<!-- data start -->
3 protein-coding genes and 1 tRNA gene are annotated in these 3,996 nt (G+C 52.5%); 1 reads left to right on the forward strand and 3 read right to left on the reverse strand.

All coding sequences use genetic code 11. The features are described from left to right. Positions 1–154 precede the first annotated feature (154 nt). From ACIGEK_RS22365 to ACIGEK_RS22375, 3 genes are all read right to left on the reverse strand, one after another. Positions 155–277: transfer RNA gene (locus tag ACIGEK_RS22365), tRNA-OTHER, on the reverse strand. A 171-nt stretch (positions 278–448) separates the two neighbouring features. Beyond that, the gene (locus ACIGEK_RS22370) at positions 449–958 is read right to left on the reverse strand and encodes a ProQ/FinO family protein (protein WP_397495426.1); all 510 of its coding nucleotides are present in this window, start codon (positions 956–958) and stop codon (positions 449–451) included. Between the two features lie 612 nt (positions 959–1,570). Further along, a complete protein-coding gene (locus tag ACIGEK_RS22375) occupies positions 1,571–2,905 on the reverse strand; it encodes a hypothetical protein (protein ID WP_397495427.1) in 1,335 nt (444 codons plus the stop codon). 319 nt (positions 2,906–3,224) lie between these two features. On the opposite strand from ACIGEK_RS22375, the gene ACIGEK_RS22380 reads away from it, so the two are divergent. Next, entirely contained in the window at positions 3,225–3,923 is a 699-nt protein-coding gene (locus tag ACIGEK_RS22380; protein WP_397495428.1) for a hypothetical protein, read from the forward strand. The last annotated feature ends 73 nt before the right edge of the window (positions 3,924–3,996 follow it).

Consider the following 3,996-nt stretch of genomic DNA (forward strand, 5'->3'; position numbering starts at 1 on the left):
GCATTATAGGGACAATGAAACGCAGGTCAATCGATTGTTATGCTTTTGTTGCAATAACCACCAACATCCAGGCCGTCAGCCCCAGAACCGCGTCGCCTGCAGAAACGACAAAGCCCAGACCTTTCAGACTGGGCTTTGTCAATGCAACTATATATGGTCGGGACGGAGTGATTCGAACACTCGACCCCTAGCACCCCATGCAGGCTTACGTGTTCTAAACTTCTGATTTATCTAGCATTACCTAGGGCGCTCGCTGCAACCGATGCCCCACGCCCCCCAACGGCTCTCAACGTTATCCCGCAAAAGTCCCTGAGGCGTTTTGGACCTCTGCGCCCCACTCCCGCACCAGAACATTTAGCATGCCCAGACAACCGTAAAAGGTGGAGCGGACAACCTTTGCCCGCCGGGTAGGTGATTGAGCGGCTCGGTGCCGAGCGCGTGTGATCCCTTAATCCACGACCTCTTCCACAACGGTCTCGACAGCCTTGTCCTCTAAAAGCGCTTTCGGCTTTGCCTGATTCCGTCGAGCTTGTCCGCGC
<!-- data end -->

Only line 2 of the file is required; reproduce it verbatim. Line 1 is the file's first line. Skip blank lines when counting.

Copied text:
All coding sequences use genetic code 11. The features are described from left to right. Positions 1–154 precede the first annotated feature (154 nt). From ACIGEK_RS22365 to ACIGEK_RS22375, 3 genes are all read right to left on the reverse strand, one after another. Positions 155–277: transfer RNA gene (locus tag ACIGEK_RS22365), tRNA-OTHER, on the reverse strand. A 171-nt stretch (positions 278–448) separates the two neighbouring features. Beyond that, the gene (locus ACIGEK_RS22370) at positions 449–958 is read right to left on the reverse strand and encodes a ProQ/FinO family protein (protein WP_397495426.1); all 510 of its coding nucleotides are present in this window, start codon (positions 956–958) and stop codon (positions 449–451) included. Between the two features lie 612 nt (positions 959–1,570). Further along, a complete protein-coding gene (locus tag ACIGEK_RS22375) occupies positions 1,571–2,905 on the reverse strand; it encodes a hypothetical protein (protein ID WP_397495427.1) in 1,335 nt (444 codons plus the stop codon). 319 nt (positions 2,906–3,224) lie between these two features. On the opposite strand from ACIGEK_RS22375, the gene ACIGEK_RS22380 reads away from it, so the two are divergent. Next, entirely contained in the window at positions 3,225–3,923 is a 699-nt protein-coding gene (locus tag ACIGEK_RS22380; protein WP_397495428.1) for a hypothetical protein, read from the forward strand. The last annotated feature ends 73 nt before the right edge of the window (positions 3,924–3,996 follow it).